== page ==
Companies that want to retain talented employees in an intensely competitive landscape should continuously invest in their people’s development and ensure that the performance appraisal can motivate workers to hone their skills and spur professional growth. But hybrid work challenges these aims by creating a sense of distance between employees and their managers.
Firms must therefore become more sophisticated about their appraisal policies to better engage workers. One way to do this is to prioritise individual growth on top of existing performance and efficacy goals.
Decades of research by organisational behaviourist Edward L. Deci and others has shown that extrinsic factors, such as bonuses and salary bumps, can improve productivity and quality for manual labourers. But for work that is more intellectually challenging and requires creative problem-solving skills, intrinsic motivations are generally more effective.
This can be honed through an appraisal process that invests in the professional development of employees, harnesses their intrinsic motivations and ties these to rewards, recognition and attractive new opportunities. For instance, single-contributor specialists who enjoy their work might prefer being recognised through a company award from the CEO instead of a promotion to a people-management role. An experienced supervisor might glean more fulfilment from mentoring younger colleagues rather than being tasked with more projects to oversee.
Additionally, companies could alter the timeline of their appraisal process. Instead of conducting one or two big annual reviews, managers can initiate smaller and more frequent check-ins with team members. For example, Google guides supervisors to have periodic conversations with employees on their career aspirations, development areas and opportunities.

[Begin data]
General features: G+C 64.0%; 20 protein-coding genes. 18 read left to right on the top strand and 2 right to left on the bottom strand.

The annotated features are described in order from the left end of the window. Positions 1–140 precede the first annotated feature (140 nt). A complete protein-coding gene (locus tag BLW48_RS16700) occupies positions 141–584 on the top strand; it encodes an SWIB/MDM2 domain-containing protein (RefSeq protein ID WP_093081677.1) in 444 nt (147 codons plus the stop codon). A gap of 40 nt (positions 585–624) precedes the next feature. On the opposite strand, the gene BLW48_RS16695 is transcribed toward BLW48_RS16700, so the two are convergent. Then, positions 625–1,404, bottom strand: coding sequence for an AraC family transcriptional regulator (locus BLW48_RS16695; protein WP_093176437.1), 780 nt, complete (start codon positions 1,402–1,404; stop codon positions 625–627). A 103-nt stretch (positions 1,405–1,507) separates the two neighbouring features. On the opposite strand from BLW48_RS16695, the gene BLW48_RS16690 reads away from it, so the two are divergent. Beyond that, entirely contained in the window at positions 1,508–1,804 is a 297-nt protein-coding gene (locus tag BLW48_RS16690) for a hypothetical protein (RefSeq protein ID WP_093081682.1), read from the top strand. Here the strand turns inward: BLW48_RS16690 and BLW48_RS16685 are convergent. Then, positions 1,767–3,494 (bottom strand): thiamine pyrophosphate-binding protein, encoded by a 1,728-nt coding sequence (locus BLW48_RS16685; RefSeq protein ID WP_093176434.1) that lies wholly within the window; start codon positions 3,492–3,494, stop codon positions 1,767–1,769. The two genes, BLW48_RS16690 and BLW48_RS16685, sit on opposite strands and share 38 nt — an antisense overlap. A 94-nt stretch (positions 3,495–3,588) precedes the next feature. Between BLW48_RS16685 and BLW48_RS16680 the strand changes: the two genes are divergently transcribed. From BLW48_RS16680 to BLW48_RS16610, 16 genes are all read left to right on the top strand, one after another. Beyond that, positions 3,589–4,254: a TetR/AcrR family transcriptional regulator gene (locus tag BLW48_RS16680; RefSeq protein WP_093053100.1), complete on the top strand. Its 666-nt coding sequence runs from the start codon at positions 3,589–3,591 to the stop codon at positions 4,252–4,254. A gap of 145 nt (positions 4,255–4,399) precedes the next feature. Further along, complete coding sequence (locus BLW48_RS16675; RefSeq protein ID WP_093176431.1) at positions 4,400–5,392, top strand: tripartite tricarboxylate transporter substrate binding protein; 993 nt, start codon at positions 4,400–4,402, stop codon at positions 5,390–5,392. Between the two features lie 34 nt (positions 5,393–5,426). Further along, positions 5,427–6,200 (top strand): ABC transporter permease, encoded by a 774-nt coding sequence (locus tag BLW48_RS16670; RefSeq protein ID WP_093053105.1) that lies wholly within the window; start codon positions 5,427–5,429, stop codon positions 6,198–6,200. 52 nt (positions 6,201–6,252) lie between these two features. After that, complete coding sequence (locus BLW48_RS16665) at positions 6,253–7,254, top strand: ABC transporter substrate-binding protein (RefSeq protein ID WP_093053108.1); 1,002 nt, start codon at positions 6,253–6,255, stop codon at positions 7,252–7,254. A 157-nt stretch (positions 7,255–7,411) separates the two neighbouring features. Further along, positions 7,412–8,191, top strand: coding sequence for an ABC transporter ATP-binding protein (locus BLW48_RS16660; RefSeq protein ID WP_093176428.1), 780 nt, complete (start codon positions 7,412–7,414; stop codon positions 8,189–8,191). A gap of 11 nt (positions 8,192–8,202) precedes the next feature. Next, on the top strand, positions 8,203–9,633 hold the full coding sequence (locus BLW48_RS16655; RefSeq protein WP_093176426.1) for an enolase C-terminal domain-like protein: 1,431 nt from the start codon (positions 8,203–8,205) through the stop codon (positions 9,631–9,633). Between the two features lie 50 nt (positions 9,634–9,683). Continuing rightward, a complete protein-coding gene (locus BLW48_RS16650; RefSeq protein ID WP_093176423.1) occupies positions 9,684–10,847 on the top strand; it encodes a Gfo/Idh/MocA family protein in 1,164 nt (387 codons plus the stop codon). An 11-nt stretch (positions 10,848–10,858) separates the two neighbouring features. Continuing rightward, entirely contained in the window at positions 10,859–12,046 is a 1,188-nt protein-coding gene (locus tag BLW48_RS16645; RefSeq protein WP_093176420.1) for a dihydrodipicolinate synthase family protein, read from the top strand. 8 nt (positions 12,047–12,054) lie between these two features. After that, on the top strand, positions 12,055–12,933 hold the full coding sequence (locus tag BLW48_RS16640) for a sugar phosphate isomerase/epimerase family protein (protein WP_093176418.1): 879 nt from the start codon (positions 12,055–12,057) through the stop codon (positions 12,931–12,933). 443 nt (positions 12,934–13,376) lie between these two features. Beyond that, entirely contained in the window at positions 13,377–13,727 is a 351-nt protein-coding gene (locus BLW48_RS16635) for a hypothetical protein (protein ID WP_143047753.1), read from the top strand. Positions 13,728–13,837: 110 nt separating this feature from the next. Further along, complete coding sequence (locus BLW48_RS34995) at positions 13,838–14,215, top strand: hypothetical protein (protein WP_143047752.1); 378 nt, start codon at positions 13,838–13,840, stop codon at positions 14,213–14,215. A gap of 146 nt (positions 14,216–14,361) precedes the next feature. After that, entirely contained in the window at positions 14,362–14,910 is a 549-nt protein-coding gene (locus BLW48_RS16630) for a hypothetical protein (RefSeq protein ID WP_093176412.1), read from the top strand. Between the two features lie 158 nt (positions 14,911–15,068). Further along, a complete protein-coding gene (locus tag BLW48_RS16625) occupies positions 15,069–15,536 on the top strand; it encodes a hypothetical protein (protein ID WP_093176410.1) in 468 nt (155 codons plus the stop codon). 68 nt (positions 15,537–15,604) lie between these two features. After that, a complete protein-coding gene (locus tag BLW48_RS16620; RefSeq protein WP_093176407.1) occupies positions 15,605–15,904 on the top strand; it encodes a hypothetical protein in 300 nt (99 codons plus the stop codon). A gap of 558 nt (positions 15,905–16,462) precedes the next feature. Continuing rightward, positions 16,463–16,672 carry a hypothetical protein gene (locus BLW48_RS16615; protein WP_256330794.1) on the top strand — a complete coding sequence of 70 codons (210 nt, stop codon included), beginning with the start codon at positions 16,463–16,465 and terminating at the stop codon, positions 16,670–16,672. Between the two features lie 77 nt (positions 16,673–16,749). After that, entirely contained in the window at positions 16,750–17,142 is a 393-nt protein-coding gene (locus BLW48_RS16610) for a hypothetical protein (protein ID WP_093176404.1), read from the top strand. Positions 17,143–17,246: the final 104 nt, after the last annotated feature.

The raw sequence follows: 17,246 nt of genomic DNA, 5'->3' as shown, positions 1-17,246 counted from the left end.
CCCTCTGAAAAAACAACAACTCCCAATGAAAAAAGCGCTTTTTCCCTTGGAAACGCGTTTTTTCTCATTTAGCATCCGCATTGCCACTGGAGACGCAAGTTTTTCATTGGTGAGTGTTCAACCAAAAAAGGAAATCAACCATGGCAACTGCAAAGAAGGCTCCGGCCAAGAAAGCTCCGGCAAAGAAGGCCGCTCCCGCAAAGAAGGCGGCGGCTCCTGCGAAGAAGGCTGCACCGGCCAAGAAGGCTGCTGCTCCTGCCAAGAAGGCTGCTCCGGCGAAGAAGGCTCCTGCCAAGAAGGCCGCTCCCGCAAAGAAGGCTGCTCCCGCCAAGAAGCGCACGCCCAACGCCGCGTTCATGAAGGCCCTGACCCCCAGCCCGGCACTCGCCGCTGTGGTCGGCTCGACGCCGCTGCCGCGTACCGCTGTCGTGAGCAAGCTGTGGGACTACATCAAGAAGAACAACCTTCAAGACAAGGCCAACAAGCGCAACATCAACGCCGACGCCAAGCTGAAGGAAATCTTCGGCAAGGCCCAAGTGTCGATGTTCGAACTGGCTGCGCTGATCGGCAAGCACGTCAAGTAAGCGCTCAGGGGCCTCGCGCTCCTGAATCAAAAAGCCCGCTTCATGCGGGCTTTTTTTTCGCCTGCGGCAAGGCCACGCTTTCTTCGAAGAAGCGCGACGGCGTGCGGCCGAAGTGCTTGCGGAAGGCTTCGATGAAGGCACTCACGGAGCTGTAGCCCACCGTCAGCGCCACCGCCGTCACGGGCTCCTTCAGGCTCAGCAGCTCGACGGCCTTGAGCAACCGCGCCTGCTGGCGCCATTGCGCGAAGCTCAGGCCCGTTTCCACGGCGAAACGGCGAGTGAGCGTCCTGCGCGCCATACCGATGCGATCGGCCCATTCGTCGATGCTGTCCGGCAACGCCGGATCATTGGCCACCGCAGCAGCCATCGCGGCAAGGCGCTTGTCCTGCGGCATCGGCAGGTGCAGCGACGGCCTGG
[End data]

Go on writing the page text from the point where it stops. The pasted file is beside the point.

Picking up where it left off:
As face time between managers and employees has decreased due to flexi-work, frequent check-ins can facilitate regular engagement and connection despite the physical gap. Effective managers tend to focus on providing immediate and actionable feedback after major events to help employees improve. Such frequent and constructive feedback is in stark contrast to the usual “record-keeping” approach that simply logs the evidence of achievements and mistakes.
Fostering team culture and camaraderie
To nurture team culture amid asynchronous work, new appraisal systems can pay equal attention to an individual’s contributions to their team and organisational culture as to the firm’s financial performance. This can improve communication and coordination and prevent the development of silos, which can erode a sense of belonging.